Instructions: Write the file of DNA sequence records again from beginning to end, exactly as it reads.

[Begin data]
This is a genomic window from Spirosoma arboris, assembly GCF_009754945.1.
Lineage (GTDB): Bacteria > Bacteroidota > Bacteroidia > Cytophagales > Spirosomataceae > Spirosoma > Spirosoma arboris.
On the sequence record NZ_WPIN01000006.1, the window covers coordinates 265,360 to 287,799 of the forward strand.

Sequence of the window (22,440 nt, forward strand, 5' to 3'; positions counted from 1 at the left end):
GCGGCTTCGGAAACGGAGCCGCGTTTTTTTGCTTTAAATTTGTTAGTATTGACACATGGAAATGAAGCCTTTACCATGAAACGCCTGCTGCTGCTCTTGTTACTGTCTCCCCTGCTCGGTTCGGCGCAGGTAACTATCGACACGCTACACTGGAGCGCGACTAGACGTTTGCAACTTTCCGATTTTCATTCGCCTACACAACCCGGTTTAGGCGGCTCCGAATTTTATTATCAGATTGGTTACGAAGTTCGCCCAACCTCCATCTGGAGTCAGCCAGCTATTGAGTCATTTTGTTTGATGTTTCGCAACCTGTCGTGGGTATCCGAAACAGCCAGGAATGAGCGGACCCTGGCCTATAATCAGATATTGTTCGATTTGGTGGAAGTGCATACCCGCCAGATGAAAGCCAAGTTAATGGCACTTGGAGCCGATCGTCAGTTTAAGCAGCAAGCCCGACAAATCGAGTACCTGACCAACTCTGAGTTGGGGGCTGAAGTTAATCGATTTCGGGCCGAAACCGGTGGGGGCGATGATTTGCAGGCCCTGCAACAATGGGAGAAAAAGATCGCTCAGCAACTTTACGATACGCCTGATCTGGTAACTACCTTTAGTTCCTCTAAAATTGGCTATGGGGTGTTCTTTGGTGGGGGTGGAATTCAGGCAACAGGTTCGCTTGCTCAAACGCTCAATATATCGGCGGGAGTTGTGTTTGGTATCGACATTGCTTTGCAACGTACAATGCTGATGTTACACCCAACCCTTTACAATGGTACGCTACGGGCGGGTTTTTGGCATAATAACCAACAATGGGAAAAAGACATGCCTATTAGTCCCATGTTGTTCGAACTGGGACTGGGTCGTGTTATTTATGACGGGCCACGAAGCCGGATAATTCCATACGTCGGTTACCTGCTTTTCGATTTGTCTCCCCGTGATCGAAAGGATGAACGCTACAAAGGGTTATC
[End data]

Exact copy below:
This is a genomic window from Spirosoma arboris, assembly GCF_009754945.1.
Lineage (GTDB): Bacteria > Bacteroidota > Bacteroidia > Cytophagales > Spirosomataceae > Spirosoma > Spirosoma arboris.
On the sequence record NZ_WPIN01000006.1, the window covers coordinates 265,360 to 287,799 of the forward strand.

Sequence of the window (22,440 nt, forward strand, 5' to 3'; positions counted from 1 at the left end):
GCGGCTTCGGAAACGGAGCCGCGTTTTTTTGCTTTAAATTTGTTAGTATTGACACATGGAAATGAAGCCTTTACCATGAAACGCCTGCTGCTGCTCTTGTTACTGTCTCCCCTGCTCGGTTCGGCGCAGGTAACTATCGACACGCTACACTGGAGCGCGACTAGACGTTTGCAACTTTCCGATTTTCATTCGCCTACACAACCCGGTTTAGGCGGCTCCGAATTTTATTATCAGATTGGTTACGAAGTTCGCCCAACCTCCATCTGGAGTCAGCCAGCTATTGAGTCATTTTGTTTGATGTTTCGCAACCTGTCGTGGGTATCCGAAACAGCCAGGAATGAGCGGACCCTGGCCTATAATCAGATATTGTTCGATTTGGTGGAAGTGCATACCCGCCAGATGAAAGCCAAGTTAATGGCACTTGGAGCCGATCGTCAGTTTAAGCAGCAAGCCCGACAAATCGAGTACCTGACCAACTCTGAGTTGGGGGCTGAAGTTAATCGATTTCGGGCCGAAACCGGTGGGGGCGATGATTTGCAGGCCCTGCAACAATGGGAGAAAAAGATCGCTCAGCAACTTTACGATACGCCTGATCTGGTAACTACCTTTAGTTCCTCTAAAATTGGCTATGGGGTGTTCTTTGGTGGGGGTGGAATTCAGGCAACAGGTTCGCTTGCTCAAACGCTCAATATATCGGCGGGAGTTGTGTTTGGTATCGACATTGCTTTGCAACGTACAATGCTGATGTTACACCCAACCCTTTACAATGGTACGCTACGGGCGGGTTTTTGGCATAATAACCAACAATGGGAAAAAGACATGCCTATTAGTCCCATGTTGTTCGAACTGGGACTGGGTCGTGTTATTTATGACGGGCCACGAAGCCGGATAATTCCATACGTCGGTTACCTGCTTTTCGATTTGTCTCCCCGTGATCGAAAGGATGAACGCTACAAAGGGTTATC